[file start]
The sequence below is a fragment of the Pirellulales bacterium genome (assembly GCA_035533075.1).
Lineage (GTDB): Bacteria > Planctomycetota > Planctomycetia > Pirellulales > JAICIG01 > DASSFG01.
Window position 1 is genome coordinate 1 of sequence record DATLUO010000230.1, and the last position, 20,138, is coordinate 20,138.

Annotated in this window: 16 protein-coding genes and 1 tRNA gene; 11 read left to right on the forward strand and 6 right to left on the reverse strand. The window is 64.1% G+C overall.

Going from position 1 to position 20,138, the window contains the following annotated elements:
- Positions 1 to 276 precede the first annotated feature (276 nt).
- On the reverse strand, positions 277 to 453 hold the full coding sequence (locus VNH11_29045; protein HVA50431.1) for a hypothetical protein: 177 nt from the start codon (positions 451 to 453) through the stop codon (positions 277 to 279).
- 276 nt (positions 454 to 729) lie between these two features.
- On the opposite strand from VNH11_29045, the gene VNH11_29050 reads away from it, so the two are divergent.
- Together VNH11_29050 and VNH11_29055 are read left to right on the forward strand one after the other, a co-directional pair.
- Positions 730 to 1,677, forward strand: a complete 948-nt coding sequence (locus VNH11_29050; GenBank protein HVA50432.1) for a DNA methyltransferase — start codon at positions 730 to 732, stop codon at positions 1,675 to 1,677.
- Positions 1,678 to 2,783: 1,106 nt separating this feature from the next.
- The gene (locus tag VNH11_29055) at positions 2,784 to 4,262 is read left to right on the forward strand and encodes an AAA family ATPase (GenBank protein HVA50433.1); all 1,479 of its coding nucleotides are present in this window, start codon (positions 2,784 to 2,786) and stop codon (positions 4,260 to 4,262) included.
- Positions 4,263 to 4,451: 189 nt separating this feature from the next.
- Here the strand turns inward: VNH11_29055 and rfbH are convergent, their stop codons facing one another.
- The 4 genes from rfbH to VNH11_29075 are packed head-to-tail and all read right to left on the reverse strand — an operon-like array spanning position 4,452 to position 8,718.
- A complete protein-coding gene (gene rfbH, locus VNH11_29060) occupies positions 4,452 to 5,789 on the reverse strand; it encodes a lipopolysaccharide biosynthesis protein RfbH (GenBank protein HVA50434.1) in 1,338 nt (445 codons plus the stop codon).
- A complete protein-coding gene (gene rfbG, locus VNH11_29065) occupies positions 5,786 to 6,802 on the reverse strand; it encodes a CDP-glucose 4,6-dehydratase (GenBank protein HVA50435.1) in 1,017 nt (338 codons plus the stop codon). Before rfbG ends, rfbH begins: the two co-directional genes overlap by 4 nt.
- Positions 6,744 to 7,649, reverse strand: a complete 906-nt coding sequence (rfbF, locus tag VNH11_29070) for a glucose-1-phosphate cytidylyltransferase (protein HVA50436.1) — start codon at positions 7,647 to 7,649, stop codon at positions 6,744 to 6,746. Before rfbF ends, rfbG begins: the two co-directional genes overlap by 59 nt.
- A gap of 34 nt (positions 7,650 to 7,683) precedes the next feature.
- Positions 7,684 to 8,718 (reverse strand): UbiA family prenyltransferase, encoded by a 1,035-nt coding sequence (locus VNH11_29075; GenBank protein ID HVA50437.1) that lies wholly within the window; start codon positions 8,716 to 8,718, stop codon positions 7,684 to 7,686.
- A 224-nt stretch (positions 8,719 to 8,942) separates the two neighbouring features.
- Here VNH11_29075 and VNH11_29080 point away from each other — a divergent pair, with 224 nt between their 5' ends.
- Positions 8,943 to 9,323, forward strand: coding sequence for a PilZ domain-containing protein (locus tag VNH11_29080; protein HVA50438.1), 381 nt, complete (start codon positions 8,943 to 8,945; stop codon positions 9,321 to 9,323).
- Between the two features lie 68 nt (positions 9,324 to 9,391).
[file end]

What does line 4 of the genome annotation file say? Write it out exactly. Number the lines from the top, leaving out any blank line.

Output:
Annotated in this window: 16 protein-coding genes and 1 tRNA gene; 11 read left to right on the forward strand and 6 right to left on the reverse strand. The window is 64.1% G+C overall.